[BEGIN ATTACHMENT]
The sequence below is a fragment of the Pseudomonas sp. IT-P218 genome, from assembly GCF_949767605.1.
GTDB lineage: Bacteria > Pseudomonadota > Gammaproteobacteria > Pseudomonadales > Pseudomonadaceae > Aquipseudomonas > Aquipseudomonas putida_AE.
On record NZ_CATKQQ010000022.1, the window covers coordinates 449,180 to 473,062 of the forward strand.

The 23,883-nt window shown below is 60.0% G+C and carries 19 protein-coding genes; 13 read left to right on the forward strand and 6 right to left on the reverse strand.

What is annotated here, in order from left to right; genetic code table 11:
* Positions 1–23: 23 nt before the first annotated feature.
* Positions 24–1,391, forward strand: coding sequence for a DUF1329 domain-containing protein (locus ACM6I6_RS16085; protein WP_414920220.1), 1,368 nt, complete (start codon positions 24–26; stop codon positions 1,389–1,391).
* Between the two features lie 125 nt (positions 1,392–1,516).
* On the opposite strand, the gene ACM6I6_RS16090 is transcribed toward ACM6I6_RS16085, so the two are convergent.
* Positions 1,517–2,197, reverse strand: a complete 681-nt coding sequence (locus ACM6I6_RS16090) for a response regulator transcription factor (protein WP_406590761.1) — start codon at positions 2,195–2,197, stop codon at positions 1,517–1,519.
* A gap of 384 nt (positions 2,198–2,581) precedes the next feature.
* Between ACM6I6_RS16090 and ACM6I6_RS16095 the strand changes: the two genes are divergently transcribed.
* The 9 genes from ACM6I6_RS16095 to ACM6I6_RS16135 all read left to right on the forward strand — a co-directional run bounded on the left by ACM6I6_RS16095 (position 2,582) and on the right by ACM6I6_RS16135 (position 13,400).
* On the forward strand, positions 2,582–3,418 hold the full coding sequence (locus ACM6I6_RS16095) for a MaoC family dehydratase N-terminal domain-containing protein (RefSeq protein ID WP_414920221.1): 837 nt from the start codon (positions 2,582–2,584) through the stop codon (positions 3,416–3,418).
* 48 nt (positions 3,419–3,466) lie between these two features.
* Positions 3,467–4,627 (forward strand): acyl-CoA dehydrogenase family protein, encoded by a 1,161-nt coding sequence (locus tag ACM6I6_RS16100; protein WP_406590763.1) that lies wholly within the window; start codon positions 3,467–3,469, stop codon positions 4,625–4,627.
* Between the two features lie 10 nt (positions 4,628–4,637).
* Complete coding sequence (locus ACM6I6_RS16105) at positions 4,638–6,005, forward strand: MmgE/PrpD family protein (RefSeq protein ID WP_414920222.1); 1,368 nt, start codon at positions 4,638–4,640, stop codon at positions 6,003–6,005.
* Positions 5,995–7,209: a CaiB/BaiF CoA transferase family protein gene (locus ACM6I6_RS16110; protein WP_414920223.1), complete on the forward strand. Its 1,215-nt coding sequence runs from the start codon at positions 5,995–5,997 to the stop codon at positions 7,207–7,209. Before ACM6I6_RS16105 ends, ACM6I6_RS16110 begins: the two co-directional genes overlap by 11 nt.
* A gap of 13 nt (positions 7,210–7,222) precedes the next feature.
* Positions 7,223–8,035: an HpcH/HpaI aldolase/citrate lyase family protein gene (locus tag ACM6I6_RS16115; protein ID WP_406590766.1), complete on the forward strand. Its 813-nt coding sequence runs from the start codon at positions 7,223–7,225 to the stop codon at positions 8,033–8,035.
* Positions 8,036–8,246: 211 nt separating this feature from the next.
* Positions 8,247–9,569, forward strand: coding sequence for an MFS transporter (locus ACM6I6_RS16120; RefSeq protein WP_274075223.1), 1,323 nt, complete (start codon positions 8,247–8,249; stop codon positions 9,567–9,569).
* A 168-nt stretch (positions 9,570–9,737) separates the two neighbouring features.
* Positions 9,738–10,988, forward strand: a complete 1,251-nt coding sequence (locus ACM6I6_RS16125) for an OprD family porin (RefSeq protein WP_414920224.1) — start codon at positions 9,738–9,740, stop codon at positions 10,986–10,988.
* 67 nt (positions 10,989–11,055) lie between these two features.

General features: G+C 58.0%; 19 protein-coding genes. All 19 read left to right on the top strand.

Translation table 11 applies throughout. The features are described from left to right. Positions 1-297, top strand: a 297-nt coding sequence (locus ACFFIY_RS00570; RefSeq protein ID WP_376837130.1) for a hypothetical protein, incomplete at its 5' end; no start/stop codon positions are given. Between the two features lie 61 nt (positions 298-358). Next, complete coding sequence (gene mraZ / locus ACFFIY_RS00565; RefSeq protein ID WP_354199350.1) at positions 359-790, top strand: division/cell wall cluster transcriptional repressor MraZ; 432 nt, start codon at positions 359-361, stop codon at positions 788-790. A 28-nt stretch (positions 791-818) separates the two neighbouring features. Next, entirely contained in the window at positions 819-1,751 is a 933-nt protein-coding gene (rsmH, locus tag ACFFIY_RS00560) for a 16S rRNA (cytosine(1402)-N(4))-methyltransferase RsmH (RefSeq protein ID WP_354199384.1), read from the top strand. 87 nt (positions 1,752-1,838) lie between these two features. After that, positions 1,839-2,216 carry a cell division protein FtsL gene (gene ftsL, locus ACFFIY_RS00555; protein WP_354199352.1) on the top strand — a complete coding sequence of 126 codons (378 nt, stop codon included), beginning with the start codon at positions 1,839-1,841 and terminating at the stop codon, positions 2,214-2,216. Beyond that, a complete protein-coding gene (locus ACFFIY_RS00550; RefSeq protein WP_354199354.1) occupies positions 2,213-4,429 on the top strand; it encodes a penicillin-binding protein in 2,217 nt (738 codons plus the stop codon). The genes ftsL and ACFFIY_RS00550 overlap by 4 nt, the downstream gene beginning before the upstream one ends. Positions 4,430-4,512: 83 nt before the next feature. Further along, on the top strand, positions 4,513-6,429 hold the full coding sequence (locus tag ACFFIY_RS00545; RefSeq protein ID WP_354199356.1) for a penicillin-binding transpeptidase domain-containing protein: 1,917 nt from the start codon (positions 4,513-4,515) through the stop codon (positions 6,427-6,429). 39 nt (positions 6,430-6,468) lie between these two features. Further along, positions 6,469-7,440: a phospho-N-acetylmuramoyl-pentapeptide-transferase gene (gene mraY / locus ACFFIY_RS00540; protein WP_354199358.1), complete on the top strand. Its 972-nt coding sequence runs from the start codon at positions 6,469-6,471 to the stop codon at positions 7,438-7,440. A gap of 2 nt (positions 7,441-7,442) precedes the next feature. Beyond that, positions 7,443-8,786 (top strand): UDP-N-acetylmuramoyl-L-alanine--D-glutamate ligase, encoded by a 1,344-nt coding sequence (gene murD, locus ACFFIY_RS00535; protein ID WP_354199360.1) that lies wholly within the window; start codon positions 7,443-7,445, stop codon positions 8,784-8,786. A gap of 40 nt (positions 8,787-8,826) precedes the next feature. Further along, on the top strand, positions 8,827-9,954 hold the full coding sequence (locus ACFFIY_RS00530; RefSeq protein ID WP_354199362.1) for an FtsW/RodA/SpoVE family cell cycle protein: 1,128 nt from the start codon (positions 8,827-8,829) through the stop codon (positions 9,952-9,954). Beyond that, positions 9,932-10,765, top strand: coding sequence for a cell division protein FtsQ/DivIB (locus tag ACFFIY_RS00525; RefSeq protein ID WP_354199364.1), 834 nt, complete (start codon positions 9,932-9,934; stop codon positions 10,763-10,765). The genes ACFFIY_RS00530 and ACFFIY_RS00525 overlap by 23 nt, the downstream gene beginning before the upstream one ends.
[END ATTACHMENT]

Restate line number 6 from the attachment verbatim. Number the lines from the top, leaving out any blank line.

* Positions 1–23: 23 nt before the first annotated feature.